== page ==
Communication breakdowns – Anglo AGM shows how to needlessly create enemies 

By Alec Hogg

I’ve been to a few AGMs in my time. They are not high in entertainment value. But yesterday’s Anglo American AGM in London was fascinating as a study in challenges now facing multinationals.

File Photo: Visitors pass a sign at the entrance to the offices of Anglo American Plc in the Marshalltown district of Johannesburg, South Africa. Photographer: Chris Ratcliffe/Bloomberg

Outgoing chairman Sir John Parker tried his best and mostly succeeded in retaining his composure, but he also spoke right past many of the questioners, most of whom who had travelled far to pose their concerns. Defensiveness doesn’t go down well when you’re addressing ordinary folk from an elevated podium.

Two Brazilians, one living fearfully in the lee of a massive slimes dam, another from a church group representing affected communities, left visibly unhappy. So did a couple of Anglo workers who travelled 22 hours from Australia and firmly contradicted responses to their questions offered by the group’s managers.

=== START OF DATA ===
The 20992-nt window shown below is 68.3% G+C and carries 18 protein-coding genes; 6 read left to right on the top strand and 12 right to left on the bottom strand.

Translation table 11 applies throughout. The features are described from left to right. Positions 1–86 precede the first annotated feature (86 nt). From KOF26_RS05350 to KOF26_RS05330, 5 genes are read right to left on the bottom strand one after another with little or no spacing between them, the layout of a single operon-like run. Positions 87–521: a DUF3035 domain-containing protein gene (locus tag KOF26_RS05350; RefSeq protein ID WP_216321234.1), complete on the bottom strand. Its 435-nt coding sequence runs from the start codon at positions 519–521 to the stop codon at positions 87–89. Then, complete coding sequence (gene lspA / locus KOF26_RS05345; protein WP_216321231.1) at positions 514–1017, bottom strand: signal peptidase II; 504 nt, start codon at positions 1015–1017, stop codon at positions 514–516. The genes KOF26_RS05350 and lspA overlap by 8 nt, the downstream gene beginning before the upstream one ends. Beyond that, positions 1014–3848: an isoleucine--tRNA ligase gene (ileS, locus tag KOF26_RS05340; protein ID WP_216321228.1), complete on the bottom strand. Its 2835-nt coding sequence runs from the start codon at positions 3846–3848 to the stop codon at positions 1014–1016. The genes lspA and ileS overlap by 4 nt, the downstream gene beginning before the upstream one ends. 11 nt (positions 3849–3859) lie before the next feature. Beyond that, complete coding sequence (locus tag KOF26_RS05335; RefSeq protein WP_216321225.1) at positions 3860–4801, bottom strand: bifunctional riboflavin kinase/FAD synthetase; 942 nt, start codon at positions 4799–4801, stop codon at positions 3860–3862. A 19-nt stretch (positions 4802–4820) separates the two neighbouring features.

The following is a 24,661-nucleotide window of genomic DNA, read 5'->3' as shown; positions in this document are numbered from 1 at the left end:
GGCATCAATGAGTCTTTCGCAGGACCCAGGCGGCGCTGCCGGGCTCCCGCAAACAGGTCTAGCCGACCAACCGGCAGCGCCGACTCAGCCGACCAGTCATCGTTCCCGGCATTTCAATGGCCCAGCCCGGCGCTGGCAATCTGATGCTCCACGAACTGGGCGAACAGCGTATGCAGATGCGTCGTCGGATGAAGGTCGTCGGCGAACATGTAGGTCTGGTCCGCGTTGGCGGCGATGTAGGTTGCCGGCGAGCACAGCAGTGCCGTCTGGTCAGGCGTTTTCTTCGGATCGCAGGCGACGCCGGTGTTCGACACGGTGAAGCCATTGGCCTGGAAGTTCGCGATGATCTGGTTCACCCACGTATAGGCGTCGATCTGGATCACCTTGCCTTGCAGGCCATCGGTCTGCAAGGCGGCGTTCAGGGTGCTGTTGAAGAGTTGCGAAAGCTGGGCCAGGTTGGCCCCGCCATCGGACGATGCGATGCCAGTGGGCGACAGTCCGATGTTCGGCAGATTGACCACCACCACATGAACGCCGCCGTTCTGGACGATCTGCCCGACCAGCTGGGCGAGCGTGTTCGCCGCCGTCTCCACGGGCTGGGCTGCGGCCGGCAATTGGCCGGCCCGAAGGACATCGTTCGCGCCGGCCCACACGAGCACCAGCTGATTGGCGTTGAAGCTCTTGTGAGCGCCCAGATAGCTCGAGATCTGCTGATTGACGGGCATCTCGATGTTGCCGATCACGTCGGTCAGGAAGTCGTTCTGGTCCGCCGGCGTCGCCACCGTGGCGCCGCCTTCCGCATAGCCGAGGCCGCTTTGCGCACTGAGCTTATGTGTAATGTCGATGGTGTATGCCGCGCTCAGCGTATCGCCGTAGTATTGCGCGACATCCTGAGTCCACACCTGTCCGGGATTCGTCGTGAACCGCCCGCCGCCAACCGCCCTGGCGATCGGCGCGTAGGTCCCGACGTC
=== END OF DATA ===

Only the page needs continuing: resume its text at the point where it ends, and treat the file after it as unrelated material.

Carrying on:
In his own address, Parker referenced the Edelmans Risk Barometer which highlighted the critical need for companies to rebuild trust. Anglo could start by investing more on communications programmes where it actually operates. Companies will always attract criticism from those with different ideologies. But they don’t need to needlessly make new enemies.

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